If x=t^3, y=2t^2 for t>0, then what does d^2y/dx^2 equal?
This is what the question is asking.
$\displaystyle \frac{{d^2 y}}{{dx^2 }} = \frac{d}{{dx}}\left( {\frac{{dy}}{{dx}}} \right) = \frac{{\frac{d}{{dt}}\left( {\frac{{dy}}{{dx}}} \right)}}{{\frac{{dx}}{{dt}}}}$
Step 1. Express $\displaystyle y' = \frac{{dy}}{{dx}}$ in terms of t.
Step 2. find $\displaystyle \frac{{dy'}}{{dt}}$, i.e. the derivative of step 1 with respect to t.
Step 3. divide $\displaystyle \frac{{dy'}}{{dt}}$ by $\displaystyle \frac{{dx}}{{dt}}$.
So is this what I should do?
$\displaystyle y=\frac{{2x}}{{t}}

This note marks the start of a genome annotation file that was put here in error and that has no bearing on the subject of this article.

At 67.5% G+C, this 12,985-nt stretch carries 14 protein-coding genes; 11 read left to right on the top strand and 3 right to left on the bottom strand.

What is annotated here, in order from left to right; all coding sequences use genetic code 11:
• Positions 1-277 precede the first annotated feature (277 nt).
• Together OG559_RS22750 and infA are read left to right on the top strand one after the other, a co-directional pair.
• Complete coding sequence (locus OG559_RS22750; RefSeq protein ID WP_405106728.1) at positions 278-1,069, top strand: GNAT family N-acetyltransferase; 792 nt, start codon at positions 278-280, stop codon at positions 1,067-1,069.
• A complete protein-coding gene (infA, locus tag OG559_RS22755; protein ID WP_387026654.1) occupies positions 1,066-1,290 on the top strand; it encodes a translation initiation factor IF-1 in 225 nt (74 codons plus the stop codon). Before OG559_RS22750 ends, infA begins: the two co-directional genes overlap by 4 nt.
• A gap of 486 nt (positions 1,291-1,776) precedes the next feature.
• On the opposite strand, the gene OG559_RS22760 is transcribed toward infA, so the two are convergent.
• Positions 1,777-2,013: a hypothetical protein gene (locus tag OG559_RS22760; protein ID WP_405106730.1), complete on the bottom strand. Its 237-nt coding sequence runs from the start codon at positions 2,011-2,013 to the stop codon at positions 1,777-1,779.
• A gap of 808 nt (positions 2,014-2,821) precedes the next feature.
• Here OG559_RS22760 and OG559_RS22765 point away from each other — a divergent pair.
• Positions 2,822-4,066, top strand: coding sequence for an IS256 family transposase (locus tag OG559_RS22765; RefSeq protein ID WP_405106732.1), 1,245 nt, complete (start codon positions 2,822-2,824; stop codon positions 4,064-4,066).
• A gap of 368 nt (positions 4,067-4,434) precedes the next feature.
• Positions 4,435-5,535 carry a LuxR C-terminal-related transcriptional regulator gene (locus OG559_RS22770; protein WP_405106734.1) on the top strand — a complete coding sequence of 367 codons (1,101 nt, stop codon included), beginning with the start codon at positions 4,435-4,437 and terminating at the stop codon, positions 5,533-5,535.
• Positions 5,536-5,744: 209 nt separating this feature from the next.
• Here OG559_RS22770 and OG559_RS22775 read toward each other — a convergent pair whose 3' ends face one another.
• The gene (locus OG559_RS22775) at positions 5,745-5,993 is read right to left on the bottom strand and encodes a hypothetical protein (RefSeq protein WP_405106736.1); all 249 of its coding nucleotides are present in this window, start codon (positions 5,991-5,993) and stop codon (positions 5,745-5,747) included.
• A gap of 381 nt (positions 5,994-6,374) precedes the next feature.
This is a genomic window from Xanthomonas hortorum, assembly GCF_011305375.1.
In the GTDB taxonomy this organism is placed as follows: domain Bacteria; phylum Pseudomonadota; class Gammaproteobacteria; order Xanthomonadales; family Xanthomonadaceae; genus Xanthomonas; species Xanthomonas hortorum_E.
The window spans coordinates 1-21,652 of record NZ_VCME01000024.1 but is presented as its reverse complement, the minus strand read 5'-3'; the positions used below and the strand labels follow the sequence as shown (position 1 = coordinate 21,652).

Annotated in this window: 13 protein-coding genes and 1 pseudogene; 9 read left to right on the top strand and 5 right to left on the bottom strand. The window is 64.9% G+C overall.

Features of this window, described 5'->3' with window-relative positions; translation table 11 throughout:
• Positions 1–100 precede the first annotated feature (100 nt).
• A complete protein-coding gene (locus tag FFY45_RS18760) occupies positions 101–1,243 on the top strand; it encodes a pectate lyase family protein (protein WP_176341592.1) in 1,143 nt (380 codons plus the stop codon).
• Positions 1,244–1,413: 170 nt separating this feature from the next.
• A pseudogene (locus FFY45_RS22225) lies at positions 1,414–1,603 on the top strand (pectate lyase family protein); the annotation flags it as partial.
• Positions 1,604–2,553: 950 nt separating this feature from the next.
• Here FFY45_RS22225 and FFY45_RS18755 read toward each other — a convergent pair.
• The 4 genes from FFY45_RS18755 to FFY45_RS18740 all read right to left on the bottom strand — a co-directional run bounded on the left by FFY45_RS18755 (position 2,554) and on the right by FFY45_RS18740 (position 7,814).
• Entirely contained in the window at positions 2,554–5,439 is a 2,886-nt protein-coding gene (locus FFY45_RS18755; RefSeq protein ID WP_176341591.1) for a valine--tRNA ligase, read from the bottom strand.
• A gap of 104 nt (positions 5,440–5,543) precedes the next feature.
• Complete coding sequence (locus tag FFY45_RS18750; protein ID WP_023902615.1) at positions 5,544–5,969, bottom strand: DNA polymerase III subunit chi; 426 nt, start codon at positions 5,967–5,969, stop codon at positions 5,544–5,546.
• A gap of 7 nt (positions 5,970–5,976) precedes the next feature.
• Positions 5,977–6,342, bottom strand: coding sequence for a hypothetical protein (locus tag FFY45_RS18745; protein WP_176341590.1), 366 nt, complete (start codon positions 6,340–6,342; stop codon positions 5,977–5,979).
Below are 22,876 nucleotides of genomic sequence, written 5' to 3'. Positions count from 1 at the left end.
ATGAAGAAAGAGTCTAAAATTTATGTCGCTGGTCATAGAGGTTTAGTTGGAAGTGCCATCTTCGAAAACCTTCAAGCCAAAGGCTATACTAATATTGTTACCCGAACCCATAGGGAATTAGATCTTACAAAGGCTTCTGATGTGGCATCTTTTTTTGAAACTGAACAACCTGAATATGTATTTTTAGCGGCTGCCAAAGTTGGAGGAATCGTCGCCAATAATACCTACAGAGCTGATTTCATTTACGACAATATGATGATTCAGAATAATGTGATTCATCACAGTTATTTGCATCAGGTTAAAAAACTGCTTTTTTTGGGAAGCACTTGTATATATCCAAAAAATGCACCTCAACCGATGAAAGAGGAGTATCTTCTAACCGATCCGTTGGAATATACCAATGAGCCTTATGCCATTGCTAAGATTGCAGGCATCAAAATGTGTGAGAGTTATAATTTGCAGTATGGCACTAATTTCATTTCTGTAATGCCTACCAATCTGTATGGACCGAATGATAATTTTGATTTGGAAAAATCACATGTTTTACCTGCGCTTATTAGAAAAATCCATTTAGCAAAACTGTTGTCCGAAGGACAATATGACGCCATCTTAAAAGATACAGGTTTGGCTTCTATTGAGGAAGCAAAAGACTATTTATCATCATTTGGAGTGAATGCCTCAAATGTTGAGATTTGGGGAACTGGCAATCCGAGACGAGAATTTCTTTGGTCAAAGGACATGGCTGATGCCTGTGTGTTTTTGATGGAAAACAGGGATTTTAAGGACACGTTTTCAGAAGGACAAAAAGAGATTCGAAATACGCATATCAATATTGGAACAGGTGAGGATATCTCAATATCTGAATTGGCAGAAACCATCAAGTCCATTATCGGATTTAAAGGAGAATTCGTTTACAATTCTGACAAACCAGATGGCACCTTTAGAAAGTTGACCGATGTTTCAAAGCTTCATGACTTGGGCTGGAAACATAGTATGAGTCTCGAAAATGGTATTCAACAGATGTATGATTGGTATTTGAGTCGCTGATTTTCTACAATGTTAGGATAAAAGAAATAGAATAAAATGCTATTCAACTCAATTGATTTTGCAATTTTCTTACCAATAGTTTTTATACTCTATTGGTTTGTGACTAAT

$
Step 1:$\displaystyle
y'=\frac{{2}}{{t}}
$
Step 2: $\displaystyle
\frac{{dy'}}{{dt}}=\frac{{-2}}{{t^2}}
$
Step 3: $\displaystyle
\frac{{dx}}{{dt}}=3t^2
$
so the answer would be $\displaystyle \frac{{d^2y}}{{dx^2}}=\frac{{-2}}{{3t^4}}
$.
Is that right?
first find $\displaystyle \frac{dx}{dt}$ and $\displaystyle \frac{dy}{dt}$
you should get $\displaystyle \frac{dx}{dt} = 3t^2$ and $\displaystyle \frac{dy}{dt} = 4t$
then you use $\displaystyle \frac{dy}{dx} = \frac{dy}{dt} \cdot \frac{dt}{dx}$
giving $\displaystyle \frac{dy}{dx} = 4t \cdot \frac{1}{3t^2}$
want to finish this off ?
Okay, so $\displaystyle
\frac{dy}{dx} = \frac{4}{3t}
$
Step 2: $\displaystyle
\frac{{dy'}}{{dt}}=\frac{{-4}}{{3t^2}}
$
Step 3: $\displaystyle
\frac{{dx}}{{dt}}=3t^2
$
so the answer would be $\displaystyle
\frac{{d^2y}}{{dx^2}}=\frac{{-4}}{{9t^4}}
$.
Is that right?